7.6In the present case, the Committee notes that the national authorities considered the authors’ personal circumstances in as far as these have been substantiated and these were not disputed by the authors, as follows: the authors were granted asylum in Italy on 16 August 2012; they received residence permits valid until 15 August 2017; they were provided with an initial accommodation for around 13 months, access to Italian language classes, and a six-month paid internship. In addition, the authors were able to rent a flat of their choice in Rome for almost a year. The Committee further observes that the Refugee Appeals Board considered that the authors were in good health, well-educated and thus resourceful persons, able to look for job opportunities in Italy upon their return. The Committee also notes that the authors were not homeless before their departure from Italy and did not live in destitution unlike the cases they relied on to illustrate their claim. In addition, it appears that the authors have not provided any proper information that would explain why they were not and would not be able to find a job in Italy or seek the protection of the Italian authorities in case of unemployment during their first or second stay in Italy. In this connection, the Committee observes that save for a letter of their fellow believer to support their claim about their difficulties in Italy, they merely repeated statements that they had been looking for a job and means to support themselves to no avail, and their request for support to the Italian authorities was unsuccessful. The Committee further notes the information submitted by the State party according to which refugees are entitled to benefit from the general schemes of social assistance, health care, social housing and education under Italian domestic law. The authors disagree with the factual conclusions of the State party’s authorities, but the information before the Committee does not show that those findings are manifestly arbitrary. Accordingly, the Committee considers that the mere fact that the authors assert that they would be confronted with serious difficulties upon return does not of itself mean that they would be in a special situation of vulnerability and in a situation significantly different to that of many other refugee families, or in a situation sufficiently difficult as to bring article 7 of the Covenant into play.
7.7In addition, the Committee notes that the authors claim that the Danish authorities did not assess the actual possibility that they could enter and remain in Italy and draw attention, in particular, to the decision of the Refugee Appeals Board to not reopen their asylum claim. In this connection, the Committee also notes the authors’ statement that, upon their entry into Italy on 13 January 2015, the police informed them that their asylum case in Italy had ceased because of the amount of time that had lapsed since they had left the country. The Committee further notes that the Board stated in its decision of 8 March 2016, as translated and provided by the State party, that the authors had purportedly destroyed their Italian residence permits when refused entry into Italy (para. 4.2). The Committee observes that the authors have not provided any additional explanation relating to this issue. In any case, the Committee notes the information provided to the State party by the Italian authorities in 2015 and 2016 according to which an alien who has been granted the right to reside in Italy as a recognized refugee or who has been granted protection status may submit a request to renew his or her expired residence permit upon re-entry into Italy. In addition, the Committee refers again to the above-mentioned decision of the Board of 8 March 2016, which referred to the communication it had with the national police on 17 February 2015 about the authors’ suspended deportation and the follow-up communication on 22 June 2015 (para. 4.12). According to this information, the national police scheduled a meeting with the authors on 1 July with a view to determining the possibility of their deportation after they had returned to Denmark on 14 January 2015. No additional information has been received by the Committee from either the State party or the authors as to whether this meeting took place and its outcome. The Committee notes, however, the State party’s submission about the follow-up information received by the Refugee Appeals Board from the national police on 12 February 2016 according to which the police still planned to deport the authors to Italy. The Committee also notes that the authors could return to Italy and stay there legally until they left again (paras. 5.2 and 6.2). The Committee further notes that the authors have not pointed to any procedural irregularities in the decision-making procedure of the Danish Immigration Service or the Refugee Appeals Board. Nor have they sufficiently substantiated their claim that the decision to return them to Italy, their first country of asylum, is manifestly unreasonable or arbitrary in nature. In view of the above and in the absence of any other pertinent information on file, the Committee considers that the authors’ claims under article 7 of the Covenant cannot be seen as having been sufficiently substantiated for the purposes of admissibility.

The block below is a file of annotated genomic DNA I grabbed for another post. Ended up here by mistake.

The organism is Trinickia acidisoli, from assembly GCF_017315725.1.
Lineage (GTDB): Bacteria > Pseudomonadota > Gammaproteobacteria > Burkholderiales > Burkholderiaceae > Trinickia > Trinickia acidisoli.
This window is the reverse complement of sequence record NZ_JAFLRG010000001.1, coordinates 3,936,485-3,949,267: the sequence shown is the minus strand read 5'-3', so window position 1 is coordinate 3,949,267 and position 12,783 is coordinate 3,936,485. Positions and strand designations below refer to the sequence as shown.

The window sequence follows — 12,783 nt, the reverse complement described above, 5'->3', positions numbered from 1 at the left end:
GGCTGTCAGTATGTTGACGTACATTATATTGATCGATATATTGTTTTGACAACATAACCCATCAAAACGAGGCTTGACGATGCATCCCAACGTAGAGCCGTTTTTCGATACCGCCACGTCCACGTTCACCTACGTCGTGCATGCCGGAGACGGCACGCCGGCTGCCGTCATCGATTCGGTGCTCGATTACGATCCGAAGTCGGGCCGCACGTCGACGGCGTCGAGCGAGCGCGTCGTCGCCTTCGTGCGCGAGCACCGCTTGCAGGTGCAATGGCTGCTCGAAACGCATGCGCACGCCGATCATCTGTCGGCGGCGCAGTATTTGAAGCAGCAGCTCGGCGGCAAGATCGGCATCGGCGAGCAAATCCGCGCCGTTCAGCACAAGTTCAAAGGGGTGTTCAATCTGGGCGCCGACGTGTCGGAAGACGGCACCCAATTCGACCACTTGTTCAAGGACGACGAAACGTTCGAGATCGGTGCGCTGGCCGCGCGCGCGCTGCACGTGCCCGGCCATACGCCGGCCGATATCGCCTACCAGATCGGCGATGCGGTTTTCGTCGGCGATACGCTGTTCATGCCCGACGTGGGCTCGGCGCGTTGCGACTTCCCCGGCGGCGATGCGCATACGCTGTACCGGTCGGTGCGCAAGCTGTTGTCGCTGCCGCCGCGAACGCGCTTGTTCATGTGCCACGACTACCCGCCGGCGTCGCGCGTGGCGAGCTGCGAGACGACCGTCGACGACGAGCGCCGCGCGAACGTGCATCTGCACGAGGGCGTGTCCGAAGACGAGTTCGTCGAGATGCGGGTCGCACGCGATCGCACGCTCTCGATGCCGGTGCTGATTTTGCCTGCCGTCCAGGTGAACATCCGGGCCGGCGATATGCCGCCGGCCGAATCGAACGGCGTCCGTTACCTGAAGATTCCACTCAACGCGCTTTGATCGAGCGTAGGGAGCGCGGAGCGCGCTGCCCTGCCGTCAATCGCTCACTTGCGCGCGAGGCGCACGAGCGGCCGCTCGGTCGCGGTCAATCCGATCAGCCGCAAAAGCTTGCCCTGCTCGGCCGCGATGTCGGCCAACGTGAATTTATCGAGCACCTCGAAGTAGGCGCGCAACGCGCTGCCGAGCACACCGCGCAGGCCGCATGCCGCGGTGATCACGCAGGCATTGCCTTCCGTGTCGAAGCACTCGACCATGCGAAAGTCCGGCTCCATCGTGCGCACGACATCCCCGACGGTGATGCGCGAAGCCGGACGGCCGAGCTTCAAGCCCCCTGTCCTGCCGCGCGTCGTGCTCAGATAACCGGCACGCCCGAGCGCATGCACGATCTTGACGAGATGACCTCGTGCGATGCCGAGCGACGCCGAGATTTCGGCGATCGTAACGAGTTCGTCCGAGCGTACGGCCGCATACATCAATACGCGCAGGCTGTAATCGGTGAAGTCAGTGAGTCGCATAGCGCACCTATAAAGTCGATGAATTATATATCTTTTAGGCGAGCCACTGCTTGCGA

8.The Committee therefore decides:
(a)That the communication is inadmissible under article 2 of the Optional Protocol;
(b)That the decision be shall be communicated to the State party and to the authors.